Put simply, this concept suggests that the safer people feel, the more carelessly—or even more dangerously—they behave. Inversely, the more threatened people feel, the more they adjust their behaviour to offset that risk.
Consequently, you might happily accept a five pound note to bounce up and down on the bottom rung of a ladder with your eyes closed, but you might not be so keen to do the same thing sixty feet in the air. In other words, as you climb that ladder, so you automatically adjust your sense of risk. It's basic human nature.
Therefore, un-lidded riders might well ride significantly slower or more carefully than riders wearing modern crash helmets and body armour. And motorists might well treat such un-lidded riders with more caution (although cyclists might have something to say about that).
So if you want people to be safer on the road, logically you need to increase their sense of threat, not reduce it; hence the old jocular suggestion of putting a spike on every car steering wheel to improve road safety and manners.
So would the repeal of the helmet law actually save lives?
We don't know, and no one does. But we suspect that more bikers would in fact be killed. However, that isn't the point. The point is (a) that the government itself doesn't know the answer to that question either, and is therefore on shaky ground, empirically speaking, and (b) there's still the outstanding question of whether it's morally justifiable to protect people from their own actions, etc.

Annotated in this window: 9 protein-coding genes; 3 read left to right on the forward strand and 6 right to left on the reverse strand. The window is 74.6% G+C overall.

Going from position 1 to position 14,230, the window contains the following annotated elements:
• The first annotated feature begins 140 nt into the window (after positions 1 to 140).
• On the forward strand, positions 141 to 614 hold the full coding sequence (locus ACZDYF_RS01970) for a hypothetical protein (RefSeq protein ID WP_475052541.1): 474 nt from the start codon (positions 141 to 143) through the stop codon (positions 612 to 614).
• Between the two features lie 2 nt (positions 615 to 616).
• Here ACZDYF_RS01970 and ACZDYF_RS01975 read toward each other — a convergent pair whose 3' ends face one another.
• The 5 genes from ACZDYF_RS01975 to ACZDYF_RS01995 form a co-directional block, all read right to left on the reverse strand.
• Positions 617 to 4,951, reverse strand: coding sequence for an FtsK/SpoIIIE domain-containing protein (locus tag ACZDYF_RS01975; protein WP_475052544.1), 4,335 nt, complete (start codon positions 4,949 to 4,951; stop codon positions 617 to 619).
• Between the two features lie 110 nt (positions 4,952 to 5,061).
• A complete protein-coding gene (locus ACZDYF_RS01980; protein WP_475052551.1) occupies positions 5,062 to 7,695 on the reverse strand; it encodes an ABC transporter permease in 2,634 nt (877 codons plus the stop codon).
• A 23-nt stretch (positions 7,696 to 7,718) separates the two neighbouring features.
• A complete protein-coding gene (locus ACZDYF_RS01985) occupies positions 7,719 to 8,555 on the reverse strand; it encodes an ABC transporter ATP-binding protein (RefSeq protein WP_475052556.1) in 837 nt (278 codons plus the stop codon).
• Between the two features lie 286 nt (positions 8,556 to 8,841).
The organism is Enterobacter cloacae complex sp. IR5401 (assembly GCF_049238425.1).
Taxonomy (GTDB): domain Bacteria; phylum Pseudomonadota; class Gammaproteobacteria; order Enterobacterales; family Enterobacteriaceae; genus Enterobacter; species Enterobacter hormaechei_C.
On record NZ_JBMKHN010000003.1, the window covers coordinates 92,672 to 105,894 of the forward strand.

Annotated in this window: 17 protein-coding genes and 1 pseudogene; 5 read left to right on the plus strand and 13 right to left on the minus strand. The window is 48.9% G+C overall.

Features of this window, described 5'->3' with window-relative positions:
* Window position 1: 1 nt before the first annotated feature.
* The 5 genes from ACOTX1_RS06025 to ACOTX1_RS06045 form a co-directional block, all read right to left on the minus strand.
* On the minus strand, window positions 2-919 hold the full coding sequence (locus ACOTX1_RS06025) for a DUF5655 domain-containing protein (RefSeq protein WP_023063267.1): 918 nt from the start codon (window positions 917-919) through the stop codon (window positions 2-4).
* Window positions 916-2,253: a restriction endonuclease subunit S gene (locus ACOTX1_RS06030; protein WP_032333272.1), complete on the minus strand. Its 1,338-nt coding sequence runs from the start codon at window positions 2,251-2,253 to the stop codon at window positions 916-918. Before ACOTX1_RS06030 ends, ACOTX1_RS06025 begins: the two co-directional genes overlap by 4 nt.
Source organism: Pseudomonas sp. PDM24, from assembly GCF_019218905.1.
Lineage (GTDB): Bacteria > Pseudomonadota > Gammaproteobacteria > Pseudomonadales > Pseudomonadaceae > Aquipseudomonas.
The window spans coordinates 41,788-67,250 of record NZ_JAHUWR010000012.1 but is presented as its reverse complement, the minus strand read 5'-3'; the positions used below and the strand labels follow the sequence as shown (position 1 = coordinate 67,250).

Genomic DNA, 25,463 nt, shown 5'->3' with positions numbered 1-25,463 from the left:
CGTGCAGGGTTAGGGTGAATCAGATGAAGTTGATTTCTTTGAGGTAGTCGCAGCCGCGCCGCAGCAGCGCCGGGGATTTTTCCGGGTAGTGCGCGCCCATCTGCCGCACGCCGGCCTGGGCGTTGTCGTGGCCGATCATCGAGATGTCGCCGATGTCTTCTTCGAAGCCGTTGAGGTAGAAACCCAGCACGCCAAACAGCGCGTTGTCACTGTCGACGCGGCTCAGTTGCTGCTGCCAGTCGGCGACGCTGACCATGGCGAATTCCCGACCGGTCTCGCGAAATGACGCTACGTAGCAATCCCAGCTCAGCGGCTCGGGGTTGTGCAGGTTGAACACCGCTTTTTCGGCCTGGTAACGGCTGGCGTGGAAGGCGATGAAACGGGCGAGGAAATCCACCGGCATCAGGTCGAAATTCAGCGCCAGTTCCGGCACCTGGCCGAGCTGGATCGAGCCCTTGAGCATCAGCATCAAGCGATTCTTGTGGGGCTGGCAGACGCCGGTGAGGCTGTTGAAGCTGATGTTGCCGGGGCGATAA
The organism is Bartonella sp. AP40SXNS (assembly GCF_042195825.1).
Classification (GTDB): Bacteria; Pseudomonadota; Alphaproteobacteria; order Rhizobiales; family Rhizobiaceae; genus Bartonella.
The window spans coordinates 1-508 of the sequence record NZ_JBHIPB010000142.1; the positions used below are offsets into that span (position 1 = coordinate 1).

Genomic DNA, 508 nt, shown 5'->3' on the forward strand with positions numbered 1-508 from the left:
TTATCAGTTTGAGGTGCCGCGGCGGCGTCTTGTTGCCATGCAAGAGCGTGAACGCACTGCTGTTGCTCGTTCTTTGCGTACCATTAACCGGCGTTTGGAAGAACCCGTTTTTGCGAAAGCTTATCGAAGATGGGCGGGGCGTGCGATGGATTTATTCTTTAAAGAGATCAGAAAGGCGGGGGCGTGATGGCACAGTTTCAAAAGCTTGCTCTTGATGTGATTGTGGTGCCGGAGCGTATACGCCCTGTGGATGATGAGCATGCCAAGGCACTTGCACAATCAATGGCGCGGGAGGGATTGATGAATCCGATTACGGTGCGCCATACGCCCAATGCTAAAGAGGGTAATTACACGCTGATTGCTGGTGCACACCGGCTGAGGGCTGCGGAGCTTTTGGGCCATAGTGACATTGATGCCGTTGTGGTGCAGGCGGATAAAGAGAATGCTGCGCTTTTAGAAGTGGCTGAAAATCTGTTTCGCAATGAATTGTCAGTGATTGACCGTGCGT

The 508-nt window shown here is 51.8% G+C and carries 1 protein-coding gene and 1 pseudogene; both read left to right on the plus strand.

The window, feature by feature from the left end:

And yes, you might well show that since the introduction of the crash helmet law, motorcycle fatalities have decreased. Nevertheless, there are other factors here, such as improved braking, better tyre technology, better education for all road users, better lighting, ageing (and therefore more experienced) bikers on the road, and so forth.
However, you might also show that since the introduction of the helmet law, there are more bikers in lifelong vegetative states largely thanks to the ministrations of the NHS and a safety device that saved their lives, but otherwise pretty much left them for dead (and there are all kinds of related arguments here, not least the question of how much it costs to maintain people in long term NHS or social care when compared to the costs of fatalities—and we are aware of how grim the possible conclusions can be).
So should you wear a motorcycle crash helmet or not?